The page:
He asks,

how do you explain the large run up in, say, agricultural commodities which cannot be left “in the ground” until later?

Interesting question. Some off-the-cuff observations.

1. The point about the run-up in other commodities raises questions about any oil-specific story. I suppose one can tell a story that runs from oil to ethanol to agricultural commodities, but that is a bit weak to begin with, and weaker still when one gets to metals, which I believe show similar increases.

2. I disagree with Mark on the storability of agricultural commodities. Wheat can be stored as crackers. Corn can be stored as corn flakes. If speculators drive up the price of corn nine months from now, but there is abundant corn today, my reaction as Kellogg’s is to ramp up corn flake production today, so that I don’t have to rely as much on the expensive corn that is coming in nine months. But that means I buy lots of corn today, which raises the price, just as if I were buying it to store in a silo.

Let me emphasize that I am not saying that high commodity prices are a speculative bubble. Tyler and I tend to think the opposite. I like his term anti-bubble. That is, speculators guessed wrong a year ago, and prices now are catching up to reality.

What I am saying is that speculators do drive the prices of oil and other commodities. Moreover, they do so in the futures markets. Furthermore, there are alternative ways of storing commodities other than grain silos or oil storage tanks, so you can’t rely on those inventory figures as indicators of the presence or absence of speculation.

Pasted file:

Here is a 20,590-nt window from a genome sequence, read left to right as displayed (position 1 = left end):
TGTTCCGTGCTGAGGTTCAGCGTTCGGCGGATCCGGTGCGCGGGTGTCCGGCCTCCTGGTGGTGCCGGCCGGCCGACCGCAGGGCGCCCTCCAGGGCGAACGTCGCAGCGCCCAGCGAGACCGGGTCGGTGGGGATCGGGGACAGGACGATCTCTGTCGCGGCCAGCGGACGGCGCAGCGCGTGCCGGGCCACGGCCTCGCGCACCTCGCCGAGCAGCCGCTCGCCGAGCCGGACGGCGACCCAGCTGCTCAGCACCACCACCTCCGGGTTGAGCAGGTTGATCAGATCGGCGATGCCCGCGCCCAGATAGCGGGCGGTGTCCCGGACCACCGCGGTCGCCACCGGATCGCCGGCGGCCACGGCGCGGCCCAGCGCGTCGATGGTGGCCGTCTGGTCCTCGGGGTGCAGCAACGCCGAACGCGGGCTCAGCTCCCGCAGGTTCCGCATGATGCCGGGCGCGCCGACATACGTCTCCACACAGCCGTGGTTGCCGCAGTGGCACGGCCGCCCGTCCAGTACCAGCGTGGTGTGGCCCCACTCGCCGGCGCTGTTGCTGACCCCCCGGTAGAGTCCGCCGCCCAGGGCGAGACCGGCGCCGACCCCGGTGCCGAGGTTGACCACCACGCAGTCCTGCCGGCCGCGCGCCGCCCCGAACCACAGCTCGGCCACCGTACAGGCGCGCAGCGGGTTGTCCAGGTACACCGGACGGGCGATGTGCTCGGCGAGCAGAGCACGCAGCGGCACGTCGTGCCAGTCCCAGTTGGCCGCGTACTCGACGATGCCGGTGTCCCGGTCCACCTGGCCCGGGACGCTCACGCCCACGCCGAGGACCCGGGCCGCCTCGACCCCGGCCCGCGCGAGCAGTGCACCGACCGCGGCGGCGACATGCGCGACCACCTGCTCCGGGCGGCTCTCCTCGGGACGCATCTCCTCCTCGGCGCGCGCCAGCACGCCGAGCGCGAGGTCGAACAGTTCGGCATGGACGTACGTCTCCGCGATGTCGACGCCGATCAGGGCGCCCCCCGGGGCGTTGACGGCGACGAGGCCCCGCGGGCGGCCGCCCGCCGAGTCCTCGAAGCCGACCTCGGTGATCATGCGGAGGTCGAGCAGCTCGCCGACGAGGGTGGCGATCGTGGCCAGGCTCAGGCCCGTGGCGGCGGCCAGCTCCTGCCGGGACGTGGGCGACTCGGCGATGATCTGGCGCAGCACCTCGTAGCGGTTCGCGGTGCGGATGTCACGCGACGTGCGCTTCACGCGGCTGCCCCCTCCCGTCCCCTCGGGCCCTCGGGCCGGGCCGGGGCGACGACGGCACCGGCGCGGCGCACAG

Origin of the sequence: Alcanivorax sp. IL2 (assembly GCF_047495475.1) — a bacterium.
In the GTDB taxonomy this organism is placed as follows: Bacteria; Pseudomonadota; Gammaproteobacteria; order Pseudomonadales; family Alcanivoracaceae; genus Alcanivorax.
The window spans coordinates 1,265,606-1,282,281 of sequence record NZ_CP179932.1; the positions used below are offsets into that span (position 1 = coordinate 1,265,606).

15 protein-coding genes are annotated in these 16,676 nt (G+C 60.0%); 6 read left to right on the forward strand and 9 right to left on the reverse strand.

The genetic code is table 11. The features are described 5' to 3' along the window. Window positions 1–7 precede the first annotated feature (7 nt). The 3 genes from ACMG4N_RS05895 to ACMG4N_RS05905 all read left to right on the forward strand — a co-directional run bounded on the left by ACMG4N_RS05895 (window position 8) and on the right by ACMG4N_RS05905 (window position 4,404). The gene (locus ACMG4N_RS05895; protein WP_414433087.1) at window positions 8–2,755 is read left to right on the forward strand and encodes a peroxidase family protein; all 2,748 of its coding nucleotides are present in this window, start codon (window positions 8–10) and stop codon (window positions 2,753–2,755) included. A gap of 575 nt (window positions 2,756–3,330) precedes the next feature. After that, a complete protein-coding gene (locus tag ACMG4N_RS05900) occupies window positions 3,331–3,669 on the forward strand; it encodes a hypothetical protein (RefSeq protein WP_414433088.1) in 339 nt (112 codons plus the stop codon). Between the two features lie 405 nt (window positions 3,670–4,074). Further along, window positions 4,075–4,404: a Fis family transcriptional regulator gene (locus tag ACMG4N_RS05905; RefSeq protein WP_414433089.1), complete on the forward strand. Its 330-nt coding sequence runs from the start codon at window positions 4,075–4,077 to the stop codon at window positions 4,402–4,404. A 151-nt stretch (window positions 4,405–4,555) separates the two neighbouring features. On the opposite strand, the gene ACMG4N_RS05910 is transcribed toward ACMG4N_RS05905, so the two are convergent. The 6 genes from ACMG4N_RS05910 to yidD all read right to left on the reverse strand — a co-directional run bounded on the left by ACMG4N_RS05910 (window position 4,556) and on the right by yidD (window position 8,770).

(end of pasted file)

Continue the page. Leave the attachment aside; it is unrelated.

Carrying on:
I should mention that I am not opposed to having speculative markets in commodities. On the contrary, I think that speculators are important in sending signals to commodity producers and consumers.

I have been arguing that the news in oil markets has not been particularly dramatic in the past year. Paul Krugman takes a different view:

Declining Russian production, growing doubts about whether the alleged Saudi excess capacity really exists, etc.. Basically, CERA-type optimism about big new oil supplies coming on line any day now has been fading.

Whether this is “big news” or not is a matter of opinion. I am not going to go to the mat to defend my view.

I would just point out that Thoma’s question raises the bar a bit for the “big news” view. What “big news” has at the same time hit agricultural markets and other commodity markets? It seems to me this nudges things in the direction of monetary surprises or autonomous changes in speculative sentiment.